6. Shine (1996) dir. Scott Hicks
A few months ago, I watched Shine for the first time with my family, and by the time the film was over, everyone in the room was crying. So was I, but for all of the wrong reasons. Instead of feeling proud of David Helfgott (Geoffrey Rush), the brilliant pianist whose career was cut short by a nervous breakdown only to revive again in his later years, I was ashamed of myself for not preparing for all of those piano lessons my mom made me take when I was a child. I thought about the old piano classic “Heart and Soul” and how I told the piano instructor–and I’m paraphrasing–that it was a waste of my time to practice. Well, when I look at what I’ve accomplished in my life compared to Helfgott, I suddenly wish that I stuck with the piano lessons. Maybe I, too, could have been great.
5. Erin Brockovich (2000) dir. Steven Soderbergh
Oh Julia, you have such a great screen presence. Movie star Roberts won an Oscar for her portrayal of real-life Erin Brockovich, an unemployed single mother who becomes a legal assistant at a law firm and ultimately takes down a California power company in a class-action settlement that became the largest in US history. In addition, Erin is a single mother, which means that she has to take care of two young children who are unaware of life’s struggles and view their mother as a self-entitled workaholic who is never around. By the end of the film, most audiences have a smile on their face as Sheryl Crow’s “Everyday is a Winding Road” kicks into the soundtrack, but I usually contemplate my inadequacy as a human being.
4. All the President’s Men (1976) dir. Alan J. Pakula
Horray for Woodward and Bernstein, the two Washington Post reporters who uncovered the Watergate scandal and forced Nixon to resign. Horray for journalism and the First Amendment. Maybe, but as I watch scene after scene of the two reporters sifting through a maze of details in order to uncover a complicated scandal, I think of every time I have given up on the slightest difficult project for the comfort and ease of not having to stress. I don’t doubt the importance of Woodward and Bernstein’s investigative reporting for the future of the US, but it does not help the future of my self-esteem.
3. Gandhi (1982) dir. Richard Attenborough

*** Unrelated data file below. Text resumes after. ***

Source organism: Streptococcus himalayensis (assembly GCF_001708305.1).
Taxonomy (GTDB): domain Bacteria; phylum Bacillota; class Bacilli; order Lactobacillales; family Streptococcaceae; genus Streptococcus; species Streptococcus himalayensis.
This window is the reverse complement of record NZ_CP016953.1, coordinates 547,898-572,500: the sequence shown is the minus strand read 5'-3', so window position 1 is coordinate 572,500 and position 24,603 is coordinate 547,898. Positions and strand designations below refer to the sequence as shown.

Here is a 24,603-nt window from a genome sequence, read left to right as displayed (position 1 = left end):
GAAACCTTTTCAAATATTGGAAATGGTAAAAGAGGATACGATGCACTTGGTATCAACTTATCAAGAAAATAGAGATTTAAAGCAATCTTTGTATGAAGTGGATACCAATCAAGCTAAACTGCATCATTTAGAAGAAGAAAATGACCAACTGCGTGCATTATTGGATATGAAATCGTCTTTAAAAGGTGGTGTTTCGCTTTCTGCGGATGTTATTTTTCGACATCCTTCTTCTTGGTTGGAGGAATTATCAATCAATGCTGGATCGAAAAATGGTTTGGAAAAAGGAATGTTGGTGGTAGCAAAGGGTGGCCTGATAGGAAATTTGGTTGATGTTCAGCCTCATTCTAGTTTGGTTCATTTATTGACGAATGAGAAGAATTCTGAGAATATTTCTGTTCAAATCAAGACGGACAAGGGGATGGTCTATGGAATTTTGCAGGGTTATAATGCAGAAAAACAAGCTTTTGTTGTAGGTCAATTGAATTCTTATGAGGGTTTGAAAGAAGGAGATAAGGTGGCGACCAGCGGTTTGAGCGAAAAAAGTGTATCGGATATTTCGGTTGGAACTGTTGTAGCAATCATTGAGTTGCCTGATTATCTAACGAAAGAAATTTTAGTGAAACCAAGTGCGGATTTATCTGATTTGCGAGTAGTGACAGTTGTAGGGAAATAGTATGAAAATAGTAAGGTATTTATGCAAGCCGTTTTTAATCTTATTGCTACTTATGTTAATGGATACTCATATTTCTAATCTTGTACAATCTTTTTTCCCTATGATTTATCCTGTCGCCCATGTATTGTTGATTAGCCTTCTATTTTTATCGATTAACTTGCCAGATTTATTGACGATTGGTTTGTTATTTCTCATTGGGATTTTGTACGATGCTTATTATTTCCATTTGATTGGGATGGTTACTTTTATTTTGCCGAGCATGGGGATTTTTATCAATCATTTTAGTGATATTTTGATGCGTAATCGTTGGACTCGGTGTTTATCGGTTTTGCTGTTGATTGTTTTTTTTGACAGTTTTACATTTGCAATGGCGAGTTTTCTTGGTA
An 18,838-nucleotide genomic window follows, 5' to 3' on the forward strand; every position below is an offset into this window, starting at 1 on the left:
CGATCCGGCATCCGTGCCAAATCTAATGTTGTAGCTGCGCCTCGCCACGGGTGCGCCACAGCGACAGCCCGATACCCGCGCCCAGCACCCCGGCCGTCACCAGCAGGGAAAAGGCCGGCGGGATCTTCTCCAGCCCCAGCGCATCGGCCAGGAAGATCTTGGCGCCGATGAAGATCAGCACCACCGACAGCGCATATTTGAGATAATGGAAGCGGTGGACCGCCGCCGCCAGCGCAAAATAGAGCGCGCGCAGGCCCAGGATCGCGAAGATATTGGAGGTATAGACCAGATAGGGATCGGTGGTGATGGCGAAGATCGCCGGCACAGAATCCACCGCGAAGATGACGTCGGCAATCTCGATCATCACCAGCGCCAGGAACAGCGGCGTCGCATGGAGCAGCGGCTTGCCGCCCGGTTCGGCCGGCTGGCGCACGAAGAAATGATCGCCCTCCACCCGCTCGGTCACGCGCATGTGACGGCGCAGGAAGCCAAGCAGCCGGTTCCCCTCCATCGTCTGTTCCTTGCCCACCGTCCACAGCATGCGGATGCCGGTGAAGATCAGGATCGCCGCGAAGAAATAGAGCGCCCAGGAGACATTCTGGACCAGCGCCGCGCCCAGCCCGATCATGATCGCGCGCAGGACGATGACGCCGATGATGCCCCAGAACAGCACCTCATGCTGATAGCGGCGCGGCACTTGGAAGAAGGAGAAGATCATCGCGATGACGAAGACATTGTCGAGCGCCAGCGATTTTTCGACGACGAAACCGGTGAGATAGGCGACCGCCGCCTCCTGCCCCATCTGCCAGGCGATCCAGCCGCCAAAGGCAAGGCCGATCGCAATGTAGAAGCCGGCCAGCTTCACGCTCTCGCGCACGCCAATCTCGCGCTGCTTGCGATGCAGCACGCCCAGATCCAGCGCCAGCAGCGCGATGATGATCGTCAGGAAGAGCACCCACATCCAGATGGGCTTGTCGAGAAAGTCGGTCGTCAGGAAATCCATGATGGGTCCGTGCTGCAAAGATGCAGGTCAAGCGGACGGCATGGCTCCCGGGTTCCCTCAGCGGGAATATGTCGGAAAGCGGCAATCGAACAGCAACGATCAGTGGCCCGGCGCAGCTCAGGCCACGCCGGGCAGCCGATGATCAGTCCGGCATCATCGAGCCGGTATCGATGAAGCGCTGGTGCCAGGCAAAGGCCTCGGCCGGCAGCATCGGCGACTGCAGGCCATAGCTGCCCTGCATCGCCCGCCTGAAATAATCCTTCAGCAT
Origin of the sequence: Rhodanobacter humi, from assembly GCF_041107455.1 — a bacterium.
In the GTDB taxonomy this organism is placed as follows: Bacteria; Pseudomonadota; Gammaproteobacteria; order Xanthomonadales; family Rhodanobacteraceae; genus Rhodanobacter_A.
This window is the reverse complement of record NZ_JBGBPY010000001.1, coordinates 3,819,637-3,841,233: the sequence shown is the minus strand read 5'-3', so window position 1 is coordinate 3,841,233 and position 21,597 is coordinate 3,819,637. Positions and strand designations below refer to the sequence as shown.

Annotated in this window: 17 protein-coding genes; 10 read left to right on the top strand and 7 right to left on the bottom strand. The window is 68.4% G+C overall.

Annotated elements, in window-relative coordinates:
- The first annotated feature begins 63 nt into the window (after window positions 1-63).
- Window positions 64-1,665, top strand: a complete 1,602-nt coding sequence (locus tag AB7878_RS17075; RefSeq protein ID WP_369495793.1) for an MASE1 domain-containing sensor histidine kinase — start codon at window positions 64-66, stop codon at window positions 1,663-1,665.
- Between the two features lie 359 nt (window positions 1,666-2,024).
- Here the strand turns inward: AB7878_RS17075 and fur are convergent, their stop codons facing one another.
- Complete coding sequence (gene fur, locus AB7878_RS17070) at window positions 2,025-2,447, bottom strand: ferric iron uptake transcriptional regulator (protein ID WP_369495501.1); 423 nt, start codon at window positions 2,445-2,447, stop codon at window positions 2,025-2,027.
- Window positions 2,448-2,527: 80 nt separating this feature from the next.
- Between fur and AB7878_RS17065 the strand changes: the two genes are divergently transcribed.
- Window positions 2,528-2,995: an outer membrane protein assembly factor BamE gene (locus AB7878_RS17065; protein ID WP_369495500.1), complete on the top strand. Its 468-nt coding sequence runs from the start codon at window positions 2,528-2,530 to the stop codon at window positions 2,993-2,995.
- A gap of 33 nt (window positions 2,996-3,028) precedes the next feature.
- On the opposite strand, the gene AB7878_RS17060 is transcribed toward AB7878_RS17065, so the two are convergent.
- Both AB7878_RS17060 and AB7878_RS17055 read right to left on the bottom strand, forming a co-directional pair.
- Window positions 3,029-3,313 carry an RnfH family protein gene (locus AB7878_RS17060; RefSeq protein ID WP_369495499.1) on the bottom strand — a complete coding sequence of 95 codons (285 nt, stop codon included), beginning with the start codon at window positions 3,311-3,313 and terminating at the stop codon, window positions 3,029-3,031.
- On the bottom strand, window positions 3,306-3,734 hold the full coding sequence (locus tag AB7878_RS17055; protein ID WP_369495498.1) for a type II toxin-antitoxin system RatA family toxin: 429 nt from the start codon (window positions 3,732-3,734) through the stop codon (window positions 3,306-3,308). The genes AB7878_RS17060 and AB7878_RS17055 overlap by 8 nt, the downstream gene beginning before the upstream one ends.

It is awfully difficult to feel good about your life after you watch Gandhi. The film is a conventional biopic of the influential lawyer turned nonviolent protester who is arguably the most quoted public figure in history. When we think of peace and nonviolence, we think of Gandhi. When I think of Gandhi, however, I think of the day I became angry over the stranger who cut me off on the highway. I really wanted to be peaceful and nonviolent in that moment, but I couldn’t help but honk the horn and express my outrage. To most, Gandhi is an inspirational film about a heroic figure, but to me, it is reminder that Ben Kingsley will never play me in a movie.
2. The Social Network (2010) dir. David Fincher
When I was in college, I was partying hard and skipping math class. So was Mark Zuckerberg, but he was also in the process of becoming the youngest billionaire in US history. Fincher is an excellent director and The Social Network is indeed his magnum opus, but it kind of pisses me off to know that I could have used the time I wasn’t in math class to create a popular social networking site instead of, say, sleeping. It doesn’t help that I waste most of my time on the very website I could have invented if I wasn’t sleeping, creating an endless cycle of guilt and self-loathing. Thank you Mark Zuckerberg for reminding me of all the things I have yet to accomplish in my life.
1. Forrest Gump (1994) dir. Robert Zemeckis
The ultimate downer, Forrest Gump is the worst thing to happen to a person’s self-esteem since carbohydrates became a topic of public discourse. Tom Hanks stars as Forrest, a mentally challenged man who is responsible for every wonderful thing that happened throughout the 20th century. If you’re a football player, you’re going to hate yourself when you find out that Forrest is better than you. If you’re a soldier, you’re going to feel guilty for leaving that man behind. If you’re a track star, you’re going to envy Forrest’s ability to run for weeks without stopping. If you’re in a romantic relationship, you’re going to wish it was with someone you met in your childhood. Whatever it is that you do, Forrest Gump has done it better than you. This film is meant to inspire, but really, all it does is make me feel unworthy.
As you can see, inspiring films are perhaps the most dangerous of them all. It would be so easy to watch the accomplishments of others and feel nothing but joy and satisfaction, but when I sit back and contemplate my life and my achievements, I cannot help but feel inadequate. I cannot help but wonder if I should stop watching so many movies and start, I don’t know, saving the world or something.
What do you think? Leave a comment.